On Christmas Eve, I had to go to my in-laws for dinner, and that was a trap. They didn’t like me very much and I never liked them either, so without the booze, it was a grossly uncomfortable. I had rarely ever been around them sober (which is part of the reason they disliked me so much) and my body was screaming for a drink as soon as I arrived. Luckily my seven-year old nephews were there to keep me distracted, but in the back of my mind I kept thinking that I could sneak a couple of glasses of wine and nobody would know because they were all drinking themselves. But I also knew that I’d be meeting my home group at the Alkathon at midnight, so that may have been what kept me from going through with the plan.
My in-laws weren’t really even drinkers (except my sister-in-law’s husband, who drank himself to death a few years later), but my family was loaded with alkies and addicts. And if you’ve got any alcoholism or addiction in your family, you know that the holidays aren’t usually anything like a Hallmark Channel movie. By the time I got sober, most of the madness in my family had stopped, but I can remember a scene from when I was drinking and getting high that’s a prime example of why Alkathons are so valuable if you’re trying to stay sober.
My younger brother, who had been a coke dealer and heroin addict who had gotten sober way before I did, was about a year-and-a-half clean one Christmas when my other brother (who later died from a booze and cocaine overdose) and I were in full psycho Christmas party mode. We’d gunned down a quart of Schnapps, some beers and a gram of blow between us on Christmas morning. The house was more like Nightmare on Elm Street than It’s a Wonderful Life and so my younger brother understandably had to get away from us and the other party animals.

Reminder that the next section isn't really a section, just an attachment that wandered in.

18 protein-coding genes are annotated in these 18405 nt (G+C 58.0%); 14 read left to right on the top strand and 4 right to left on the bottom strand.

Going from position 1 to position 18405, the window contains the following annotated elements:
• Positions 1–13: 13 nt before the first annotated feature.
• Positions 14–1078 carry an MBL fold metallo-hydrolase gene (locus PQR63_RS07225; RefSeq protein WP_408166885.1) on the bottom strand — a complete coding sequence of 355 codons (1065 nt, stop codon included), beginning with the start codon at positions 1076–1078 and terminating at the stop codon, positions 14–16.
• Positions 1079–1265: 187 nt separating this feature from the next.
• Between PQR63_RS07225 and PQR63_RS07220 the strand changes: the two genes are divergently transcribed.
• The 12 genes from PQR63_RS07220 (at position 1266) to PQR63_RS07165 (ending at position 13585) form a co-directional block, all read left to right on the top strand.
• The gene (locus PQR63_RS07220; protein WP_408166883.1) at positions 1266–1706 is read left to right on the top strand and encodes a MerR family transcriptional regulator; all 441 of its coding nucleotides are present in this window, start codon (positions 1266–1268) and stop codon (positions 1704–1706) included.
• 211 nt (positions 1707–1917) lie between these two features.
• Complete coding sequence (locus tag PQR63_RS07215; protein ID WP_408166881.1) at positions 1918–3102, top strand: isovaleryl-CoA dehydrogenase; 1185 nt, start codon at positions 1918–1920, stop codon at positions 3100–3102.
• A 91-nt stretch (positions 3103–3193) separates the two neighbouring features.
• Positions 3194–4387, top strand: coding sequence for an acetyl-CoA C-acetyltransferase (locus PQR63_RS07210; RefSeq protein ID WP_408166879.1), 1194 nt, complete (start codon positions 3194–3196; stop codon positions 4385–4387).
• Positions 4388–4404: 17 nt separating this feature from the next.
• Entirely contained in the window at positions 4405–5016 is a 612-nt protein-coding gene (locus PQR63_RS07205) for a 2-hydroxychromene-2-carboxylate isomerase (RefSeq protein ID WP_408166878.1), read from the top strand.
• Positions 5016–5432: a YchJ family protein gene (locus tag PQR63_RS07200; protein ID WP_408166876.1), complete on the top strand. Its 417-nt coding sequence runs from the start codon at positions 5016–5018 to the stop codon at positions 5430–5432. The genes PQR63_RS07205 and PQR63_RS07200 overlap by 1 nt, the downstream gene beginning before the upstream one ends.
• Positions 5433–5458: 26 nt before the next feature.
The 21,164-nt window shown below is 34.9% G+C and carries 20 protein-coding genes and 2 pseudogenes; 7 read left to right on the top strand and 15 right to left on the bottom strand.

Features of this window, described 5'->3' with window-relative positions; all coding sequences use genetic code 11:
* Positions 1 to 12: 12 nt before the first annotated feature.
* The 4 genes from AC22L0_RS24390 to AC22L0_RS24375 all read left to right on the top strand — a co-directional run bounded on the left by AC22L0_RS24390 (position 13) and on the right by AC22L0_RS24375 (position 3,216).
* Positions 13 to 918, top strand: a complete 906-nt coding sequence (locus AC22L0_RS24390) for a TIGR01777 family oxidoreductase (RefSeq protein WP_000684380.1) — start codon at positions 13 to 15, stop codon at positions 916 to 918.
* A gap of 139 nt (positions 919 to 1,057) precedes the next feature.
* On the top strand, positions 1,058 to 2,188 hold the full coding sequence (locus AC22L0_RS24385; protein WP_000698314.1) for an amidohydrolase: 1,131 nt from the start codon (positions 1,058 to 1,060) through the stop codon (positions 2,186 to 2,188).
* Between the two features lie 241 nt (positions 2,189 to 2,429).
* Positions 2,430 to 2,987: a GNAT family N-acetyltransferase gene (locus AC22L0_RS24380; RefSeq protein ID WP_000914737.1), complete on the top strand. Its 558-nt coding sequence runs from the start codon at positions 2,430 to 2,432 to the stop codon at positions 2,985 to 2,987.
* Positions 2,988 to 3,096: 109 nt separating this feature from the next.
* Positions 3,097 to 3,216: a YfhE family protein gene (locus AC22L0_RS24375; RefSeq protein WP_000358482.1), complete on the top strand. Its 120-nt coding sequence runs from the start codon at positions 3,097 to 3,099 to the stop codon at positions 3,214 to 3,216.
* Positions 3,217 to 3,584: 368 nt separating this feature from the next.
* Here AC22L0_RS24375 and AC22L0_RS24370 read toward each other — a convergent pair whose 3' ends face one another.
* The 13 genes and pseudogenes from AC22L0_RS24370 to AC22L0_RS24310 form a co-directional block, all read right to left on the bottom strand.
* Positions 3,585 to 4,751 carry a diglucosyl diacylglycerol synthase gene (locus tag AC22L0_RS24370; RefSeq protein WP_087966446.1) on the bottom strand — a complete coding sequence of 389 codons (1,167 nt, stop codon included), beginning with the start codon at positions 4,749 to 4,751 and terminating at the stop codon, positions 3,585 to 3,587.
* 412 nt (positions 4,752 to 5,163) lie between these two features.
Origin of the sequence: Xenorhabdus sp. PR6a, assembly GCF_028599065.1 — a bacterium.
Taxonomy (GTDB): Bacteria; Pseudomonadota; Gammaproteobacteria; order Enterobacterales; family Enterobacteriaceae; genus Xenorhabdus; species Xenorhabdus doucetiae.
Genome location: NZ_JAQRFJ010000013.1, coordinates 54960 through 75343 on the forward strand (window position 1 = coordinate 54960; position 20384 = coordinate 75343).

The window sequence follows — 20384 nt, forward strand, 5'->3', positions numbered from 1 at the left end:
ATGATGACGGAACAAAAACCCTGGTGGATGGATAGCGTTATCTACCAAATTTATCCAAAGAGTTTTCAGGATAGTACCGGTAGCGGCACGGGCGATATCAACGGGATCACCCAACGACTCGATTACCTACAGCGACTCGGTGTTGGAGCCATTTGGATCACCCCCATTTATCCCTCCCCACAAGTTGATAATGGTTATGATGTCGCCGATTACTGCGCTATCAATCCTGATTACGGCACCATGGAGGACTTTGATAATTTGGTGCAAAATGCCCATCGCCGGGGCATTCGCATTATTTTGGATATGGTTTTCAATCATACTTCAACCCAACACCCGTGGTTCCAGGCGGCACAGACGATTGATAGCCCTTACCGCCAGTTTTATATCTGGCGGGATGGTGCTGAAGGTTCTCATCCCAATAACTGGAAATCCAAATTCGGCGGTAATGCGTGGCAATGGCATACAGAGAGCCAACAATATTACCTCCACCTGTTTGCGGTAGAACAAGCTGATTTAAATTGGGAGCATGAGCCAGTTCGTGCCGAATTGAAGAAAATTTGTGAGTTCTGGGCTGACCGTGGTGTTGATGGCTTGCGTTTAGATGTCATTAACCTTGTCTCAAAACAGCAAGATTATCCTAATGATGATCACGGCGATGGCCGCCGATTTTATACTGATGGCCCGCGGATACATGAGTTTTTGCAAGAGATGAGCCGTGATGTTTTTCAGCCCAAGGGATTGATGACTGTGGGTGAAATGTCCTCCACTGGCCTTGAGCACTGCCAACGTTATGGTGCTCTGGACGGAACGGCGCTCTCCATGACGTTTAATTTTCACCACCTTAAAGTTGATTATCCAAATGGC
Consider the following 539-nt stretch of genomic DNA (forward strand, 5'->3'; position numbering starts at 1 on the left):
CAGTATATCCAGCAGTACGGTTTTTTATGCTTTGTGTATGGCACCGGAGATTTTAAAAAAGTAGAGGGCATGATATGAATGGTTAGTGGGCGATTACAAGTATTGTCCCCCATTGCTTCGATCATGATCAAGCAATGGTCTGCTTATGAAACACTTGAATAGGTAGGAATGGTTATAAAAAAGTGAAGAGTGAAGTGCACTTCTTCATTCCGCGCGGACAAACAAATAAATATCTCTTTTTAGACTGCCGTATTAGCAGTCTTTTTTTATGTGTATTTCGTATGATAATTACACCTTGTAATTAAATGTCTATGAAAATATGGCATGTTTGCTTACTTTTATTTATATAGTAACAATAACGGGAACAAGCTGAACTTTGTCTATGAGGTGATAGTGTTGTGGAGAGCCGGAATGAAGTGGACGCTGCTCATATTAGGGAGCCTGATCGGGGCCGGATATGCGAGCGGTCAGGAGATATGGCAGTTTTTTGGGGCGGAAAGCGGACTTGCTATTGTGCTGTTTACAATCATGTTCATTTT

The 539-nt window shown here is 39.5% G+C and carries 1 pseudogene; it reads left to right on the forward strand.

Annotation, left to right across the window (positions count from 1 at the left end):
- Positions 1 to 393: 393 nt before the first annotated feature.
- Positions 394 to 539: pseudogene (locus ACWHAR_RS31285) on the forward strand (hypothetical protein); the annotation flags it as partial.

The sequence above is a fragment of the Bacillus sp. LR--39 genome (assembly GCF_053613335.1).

He told me he had to get to an Alkathon to be with his group, and while he was putting on his jacket, I gave him a finger-wagging lecture—slurring and with coke running out of my nostrils—about how he should be with his family and not with “those people.” And although the memory makes me wince, I’m sure there are a lot of people who have similar versions of that same story—situations where drunken idiots lecture those who are trying to stay clean and sober about what is right.
The truth is that what I get at Alkathons is usually a lot closer to what the holidays are supposed to be about (at least according to those aforementioned Hallmark Channel movies) than it ever was when my siblings and I were down in the basement snorting lines and doing shots. There’s a sense of real closeness and belonging at Alkathons that I don’t feel in too many other places, even at most of my regular meetings.
While New Year’s Alkathons don’t offer as much as the Christmas ones in the way of warm holiday spirit (I’ve always thought of the holiday as more of St. Patrick’s Day for the non-Irish), it’s still a good alternative to all the booze-centric activities.
Most of the people will be sober, and it sure beats the hell out of doing it on your own.